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Hi! My name is Connie. I love to write short stories, poems, novel drafts, blurbs, pretty much anything (even research papers). I've written my first novel titled "Me & Eryn Carlo" and editing is in the works! While the book is being groomed and tweaked I hope you enjoy the short stories I've posted here on My Writer's Block. Some are fun - some are quirky - some are just plain strange. Constructive criticism is highly valued. Thanks for stopping by. Your views mean so much to me!

Sunday, October 9, 2011

The Heavenly Find

The provided prompt for this story: After being pulled over for speeding, your character finds something important while looking for her registration in the glove compartment.
I really enjoyed writing The Heavenly Find. Originally I made a list of the first ideas that came to mind for the mysterious glove compartment object but I rested on two in particular. Torn between the two ideas I consulted with my mom - my go-to person for everything. She preferred one and I the other! :) I began with the idea I favored and then changed to the one my mother preferred - the story below. I hope that you feel the love when reading this one. <3 Thanks for stopping by!
The Heavenly Find
It was the anniversary of her husband’s passing.
Ruth hadn’t slept a wink all night; she simply stared at his side of the bed – cold and in want of his warmth.
“I miss you darling. I know it’s been eight years but I can’t get you out of my head … or my heart.” She held an old locket to her cheek – the locket she had worn since Samuel gave it to her on their first wedding anniversary. It now contained a picture of Sam and another portrait of their four children.
Opening the gold heart she kissed his picture. Every year on this date she remembered his powerful words. In her heart she knew the words he had left her with were also a message from God.
Willing her tired, old body out of bed she fetched a cup of coffee - anything to stall the tears that would inevitably pour on this sad day. With the warm mug in her hands she sat at her treasured antique desk that overlooked her abundant flower and vegetable garden. The birds chirped gaily, careless of her grief. The world went on as it always did.
There she sat for most of the day ignoring phone calls from friends offering their sympathy and love. They would be at the party tonight – she would thank them then.
Every year the family gathered to celebrate Samuel’s life. Their eldest child was hosting the event this year. They’d review old pictures and laugh over funny childhood stories. Ruth would talk about the loving but stubborn husband she’d adored for decades. She would speak of how they met even though everyone knew the story well. And together they would send messages to Heaven to let Sam know he was not forgotten.
The day seemed to escape from Ruth – her thoughts had captivated her. It was time to go.
As she sped to her eldest son’s home she muttered to herself: “Always late – always!” They were going to start soon and she didn’t want them waiting on her.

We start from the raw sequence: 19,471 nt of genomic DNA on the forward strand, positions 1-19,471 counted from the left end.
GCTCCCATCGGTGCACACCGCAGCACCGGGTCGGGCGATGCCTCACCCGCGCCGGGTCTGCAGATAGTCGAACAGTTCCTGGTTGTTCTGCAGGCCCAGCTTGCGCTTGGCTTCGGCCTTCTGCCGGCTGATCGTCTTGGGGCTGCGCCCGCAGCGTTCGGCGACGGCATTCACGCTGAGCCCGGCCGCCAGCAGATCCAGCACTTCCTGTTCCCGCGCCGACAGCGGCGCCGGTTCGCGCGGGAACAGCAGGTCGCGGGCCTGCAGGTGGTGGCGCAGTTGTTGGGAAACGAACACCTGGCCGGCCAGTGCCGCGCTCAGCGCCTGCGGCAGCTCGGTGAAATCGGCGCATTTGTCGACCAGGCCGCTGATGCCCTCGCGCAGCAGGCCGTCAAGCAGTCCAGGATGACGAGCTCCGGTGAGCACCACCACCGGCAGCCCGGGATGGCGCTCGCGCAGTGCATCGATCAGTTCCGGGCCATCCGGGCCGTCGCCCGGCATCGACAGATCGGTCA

Her eyes had adjusted to the dark road with intermittent lamp posts when the bright flashes of red and blue stung her vision.
“Oh no! Not tonight!” She cried.
The police officer followed pursuit and she slowed onto the narrow gravel shoulder.
She immediately explained to the officer that she was rushing to a tribute for her late husband.
The officer was young and had a kind face. He explained that he understood and that he would have her on her way as soon as possible. However, he still required her license and registration.
Flustered that this was happening today of all days she searched through the glove compartment with unsteady hands. She lectured herself on not keeping its contents more organized.
Finally she located the registration and yanked it out. She heard something solid ding the inside of the passenger side door and then fall to the soft cushion of the seat. Ignoring the sound momentarily she retrieved her license.
“Thank you, Ruth.” The officer carried the items back to the patrol car.
She switched on the light inside to chase away the mass of darkness. Something glimmered on the seat next to her. It was small but shined generously.
A gasp escaped her lips. Her body trembled but she reached for the stowaway.
Sam’s wedding band; it was as new as the day she had purchased it. Ruth held it in the palm of her hand and stared in awe. “Oh, Sammy…” she sobbed. He was ready for her to meet him in Heaven.
On his dying bed he had told her that when it was her time she would find his wedding band. That was her calling. It was time to go.
The officer approached her window again. “You’re all set ma’am. Given that this is a tough day for you we’ll let the speeding slide with a warning. Please slow down.” He tipped his hat to her. “I’m very sorry for your loss.” And with that he was gone.
Ruth would miss this life. She would miss her children and grandchildren.
But her Sammy needed her now.
Ruth passed away in a peaceful sleep that night and drifted to Heaven to be with her love; their souls could dance together again – the life they built to be left behind in the hands of their beloved children.

1 comment:

  1. This is a great post! Do you have a blog at Open Salon?